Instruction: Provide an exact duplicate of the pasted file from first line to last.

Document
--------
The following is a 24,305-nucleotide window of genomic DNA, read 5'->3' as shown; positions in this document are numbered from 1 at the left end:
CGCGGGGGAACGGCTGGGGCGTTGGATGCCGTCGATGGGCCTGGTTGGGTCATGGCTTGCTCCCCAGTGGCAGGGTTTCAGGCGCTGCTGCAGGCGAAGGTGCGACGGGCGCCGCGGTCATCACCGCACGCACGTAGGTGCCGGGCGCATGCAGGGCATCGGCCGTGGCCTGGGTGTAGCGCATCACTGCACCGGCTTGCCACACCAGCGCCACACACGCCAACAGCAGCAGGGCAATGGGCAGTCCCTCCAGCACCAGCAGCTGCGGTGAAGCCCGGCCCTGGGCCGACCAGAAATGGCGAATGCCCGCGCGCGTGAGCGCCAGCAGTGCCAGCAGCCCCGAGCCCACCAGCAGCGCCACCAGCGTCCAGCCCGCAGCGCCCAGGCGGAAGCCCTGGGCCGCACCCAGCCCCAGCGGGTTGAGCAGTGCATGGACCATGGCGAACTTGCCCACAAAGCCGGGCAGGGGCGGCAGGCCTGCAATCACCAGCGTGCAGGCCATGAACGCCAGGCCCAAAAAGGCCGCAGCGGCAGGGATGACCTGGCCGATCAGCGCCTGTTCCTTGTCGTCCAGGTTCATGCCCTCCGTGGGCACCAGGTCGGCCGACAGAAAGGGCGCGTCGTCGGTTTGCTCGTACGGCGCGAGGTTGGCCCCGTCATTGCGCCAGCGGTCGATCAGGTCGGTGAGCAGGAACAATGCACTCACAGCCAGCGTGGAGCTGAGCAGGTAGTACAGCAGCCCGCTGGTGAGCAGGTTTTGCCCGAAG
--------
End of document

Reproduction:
The following is a 24,305-nucleotide window of genomic DNA, read 5'->3' as shown; positions in this document are numbered from 1 at the left end:
CGCGGGGGAACGGCTGGGGCGTTGGATGCCGTCGATGGGCCTGGTTGGGTCATGGCTTGCTCCCCAGTGGCAGGGTTTCAGGCGCTGCTGCAGGCGAAGGTGCGACGGGCGCCGCGGTCATCACCGCACGCACGTAGGTGCCGGGCGCATGCAGGGCATCGGCCGTGGCCTGGGTGTAGCGCATCACTGCACCGGCTTGCCACACCAGCGCCACACACGCCAACAGCAGCAGGGCAATGGGCAGTCCCTCCAGCACCAGCAGCTGCGGTGAAGCCCGGCCCTGGGCCGACCAGAAATGGCGAATGCCCGCGCGCGTGAGCGCCAGCAGTGCCAGCAGCCCCGAGCCCACCAGCAGCGCCACCAGCGTCCAGCCCGCAGCGCCCAGGCGGAAGCCCTGGGCCGCACCCAGCCCCAGCGGGTTGAGCAGTGCATGGACCATGGCGAACTTGCCCACAAAGCCGGGCAGGGGCGGCAGGCCTGCAATCACCAGCGTGCAGGCCATGAACGCCAGGCCCAAAAAGGCCGCAGCGGCAGGGATGACCTGGCCGATCAGCGCCTGTTCCTTGTCGTCCAGGTTCATGCCCTCCGTGGGCACCAGGTCGGCCGACAGAAAGGGCGCGTCGTCGGTTTGCTCGTACGGCGCGAGGTTGGCCCCGTCATTGCGCCAGCGGTCGATCAGGTCGGTGAGCAGGAACAATGCACTCACAGCCAGCGTGGAGCTGAGCAGGTAGTACAGCAGCCCGCTGGTGAGCAGGTTTTGCCCGAAG